The Effects of Clozapine Versus Haloperidol on Measures of Impulsive Aggression and Suicidality in Chronic Schizophrenia Patients: An Open, Nonrandomized, 6-Month Study
J Clin Psychiatry 2003;64(7):755-760
© Copyright 2015 Physicians Postgraduate Press, Inc.
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Background: The risk of suicide for
schizophrenia patients is 20 to 50 times higher than that for the
general population. Long-term treatment with clozapine, an
atypical antipsychotic, has been shown to reduce the rate of
suicide by 80% to 85%. The goal of the present study was to
examine whether clozapine's effect on the reduction of suicidal
behavior in chronic schizophrenic patients could be due to a
reduction in impulsive-aggressive behavior.
Method: 44 patients with chronic DSM-IV
schizophrenia were treated with clozapine or haloperidol
decanoate in an open prospective 6-month trial. Changes in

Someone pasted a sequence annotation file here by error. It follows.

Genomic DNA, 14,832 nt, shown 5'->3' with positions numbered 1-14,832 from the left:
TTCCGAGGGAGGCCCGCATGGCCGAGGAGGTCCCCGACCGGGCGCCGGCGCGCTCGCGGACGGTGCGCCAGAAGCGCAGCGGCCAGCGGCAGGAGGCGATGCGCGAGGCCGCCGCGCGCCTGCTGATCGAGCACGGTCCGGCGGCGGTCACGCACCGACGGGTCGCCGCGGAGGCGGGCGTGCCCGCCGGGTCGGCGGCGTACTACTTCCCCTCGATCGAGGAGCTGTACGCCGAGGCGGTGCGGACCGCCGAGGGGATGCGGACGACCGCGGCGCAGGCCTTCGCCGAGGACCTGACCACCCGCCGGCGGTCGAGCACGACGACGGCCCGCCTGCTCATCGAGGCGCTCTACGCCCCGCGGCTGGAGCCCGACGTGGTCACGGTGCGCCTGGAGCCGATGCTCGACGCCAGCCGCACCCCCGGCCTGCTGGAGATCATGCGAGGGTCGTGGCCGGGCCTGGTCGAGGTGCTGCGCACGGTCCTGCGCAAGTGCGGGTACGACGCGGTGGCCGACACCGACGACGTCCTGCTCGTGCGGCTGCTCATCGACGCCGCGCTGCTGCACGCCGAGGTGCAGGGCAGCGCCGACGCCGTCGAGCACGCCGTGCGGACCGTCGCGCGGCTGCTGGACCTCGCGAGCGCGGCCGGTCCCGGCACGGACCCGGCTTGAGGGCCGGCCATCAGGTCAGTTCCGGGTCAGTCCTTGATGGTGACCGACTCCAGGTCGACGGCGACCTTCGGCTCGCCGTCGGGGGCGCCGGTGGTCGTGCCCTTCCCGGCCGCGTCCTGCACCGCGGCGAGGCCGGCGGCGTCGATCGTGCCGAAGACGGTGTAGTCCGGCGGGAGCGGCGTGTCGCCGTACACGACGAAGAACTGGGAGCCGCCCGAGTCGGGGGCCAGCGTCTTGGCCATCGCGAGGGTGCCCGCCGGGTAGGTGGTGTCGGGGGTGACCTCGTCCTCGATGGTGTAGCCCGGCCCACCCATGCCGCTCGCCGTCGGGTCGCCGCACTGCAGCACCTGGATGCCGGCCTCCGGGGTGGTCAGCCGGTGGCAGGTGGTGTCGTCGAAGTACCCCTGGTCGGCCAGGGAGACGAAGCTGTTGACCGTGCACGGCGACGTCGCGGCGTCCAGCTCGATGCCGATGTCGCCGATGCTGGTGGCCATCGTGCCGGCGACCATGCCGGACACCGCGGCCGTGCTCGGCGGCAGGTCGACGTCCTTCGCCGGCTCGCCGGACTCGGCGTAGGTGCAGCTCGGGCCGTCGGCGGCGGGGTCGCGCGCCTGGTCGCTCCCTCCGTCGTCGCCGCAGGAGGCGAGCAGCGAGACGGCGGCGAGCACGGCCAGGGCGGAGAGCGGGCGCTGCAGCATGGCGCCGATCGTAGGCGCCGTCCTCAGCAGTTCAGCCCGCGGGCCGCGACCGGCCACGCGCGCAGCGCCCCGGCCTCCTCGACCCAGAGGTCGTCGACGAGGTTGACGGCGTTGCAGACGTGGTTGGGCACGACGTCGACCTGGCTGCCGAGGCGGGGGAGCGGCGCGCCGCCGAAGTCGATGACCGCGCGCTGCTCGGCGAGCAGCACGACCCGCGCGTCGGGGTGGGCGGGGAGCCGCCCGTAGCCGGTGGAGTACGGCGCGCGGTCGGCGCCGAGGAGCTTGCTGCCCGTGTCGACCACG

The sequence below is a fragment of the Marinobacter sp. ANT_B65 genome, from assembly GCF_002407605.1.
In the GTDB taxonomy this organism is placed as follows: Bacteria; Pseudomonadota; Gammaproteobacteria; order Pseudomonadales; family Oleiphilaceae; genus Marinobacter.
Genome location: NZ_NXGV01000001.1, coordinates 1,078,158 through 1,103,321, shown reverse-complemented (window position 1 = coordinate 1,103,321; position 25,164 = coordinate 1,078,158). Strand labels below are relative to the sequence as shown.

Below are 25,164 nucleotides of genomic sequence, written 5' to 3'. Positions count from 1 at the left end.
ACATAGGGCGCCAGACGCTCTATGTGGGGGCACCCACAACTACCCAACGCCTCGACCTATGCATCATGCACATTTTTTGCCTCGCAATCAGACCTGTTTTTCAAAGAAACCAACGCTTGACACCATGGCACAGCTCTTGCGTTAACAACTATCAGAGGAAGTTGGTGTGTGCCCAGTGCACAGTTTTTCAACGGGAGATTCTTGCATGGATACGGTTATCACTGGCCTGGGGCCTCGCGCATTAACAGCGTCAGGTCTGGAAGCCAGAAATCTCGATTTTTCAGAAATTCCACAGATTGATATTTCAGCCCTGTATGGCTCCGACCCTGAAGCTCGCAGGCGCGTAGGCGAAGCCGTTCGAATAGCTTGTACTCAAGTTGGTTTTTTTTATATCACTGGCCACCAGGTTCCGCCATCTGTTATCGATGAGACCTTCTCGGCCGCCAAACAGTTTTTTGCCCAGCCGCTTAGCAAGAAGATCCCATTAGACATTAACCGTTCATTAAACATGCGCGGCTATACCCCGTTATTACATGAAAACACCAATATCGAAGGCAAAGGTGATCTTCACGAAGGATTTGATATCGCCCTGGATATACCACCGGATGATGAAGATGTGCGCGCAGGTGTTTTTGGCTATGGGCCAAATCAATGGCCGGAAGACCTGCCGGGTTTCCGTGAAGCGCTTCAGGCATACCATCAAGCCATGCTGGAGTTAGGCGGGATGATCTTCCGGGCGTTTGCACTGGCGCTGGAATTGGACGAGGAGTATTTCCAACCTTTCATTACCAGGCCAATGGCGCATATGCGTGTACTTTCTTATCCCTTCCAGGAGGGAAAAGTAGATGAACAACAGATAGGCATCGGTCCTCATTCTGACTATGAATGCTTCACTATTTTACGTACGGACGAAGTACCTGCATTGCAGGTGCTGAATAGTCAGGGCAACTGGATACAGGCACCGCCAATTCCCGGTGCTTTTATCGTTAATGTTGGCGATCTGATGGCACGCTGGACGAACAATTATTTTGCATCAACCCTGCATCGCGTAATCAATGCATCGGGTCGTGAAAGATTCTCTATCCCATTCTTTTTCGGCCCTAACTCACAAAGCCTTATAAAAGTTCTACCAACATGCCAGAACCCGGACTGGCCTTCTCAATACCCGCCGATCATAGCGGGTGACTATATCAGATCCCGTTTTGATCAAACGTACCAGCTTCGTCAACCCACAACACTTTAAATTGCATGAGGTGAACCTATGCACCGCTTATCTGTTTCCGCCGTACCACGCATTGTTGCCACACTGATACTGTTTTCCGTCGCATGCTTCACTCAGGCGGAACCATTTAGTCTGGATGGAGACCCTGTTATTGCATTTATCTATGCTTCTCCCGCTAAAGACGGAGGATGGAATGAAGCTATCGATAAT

measures of suicidality, impulsiveness, aggression, depressed
mood, and positive and negative symptoms were assessed at
baseline and at 6 months.
Results: The clozapine-treated group (N =
18) had a significantly greater reduction on all outcome measures
compared with the haloperidol decanoate-treated group (N = 26).
Only in the clozapine-treated group did the reduction in measures
of suicidality correlate significantly with a reduction in
impulsiveness and aggression. The reductions in suicidality and
impulsive aggression were not significantly correlated with
reductions in depressed mood or positive and negative symptom
scores in either group.
Conclusion: These data suggest that the
reduction in suicidality following long-term clozapine treatment
may be related to a reduction in impulsiveness and aggression.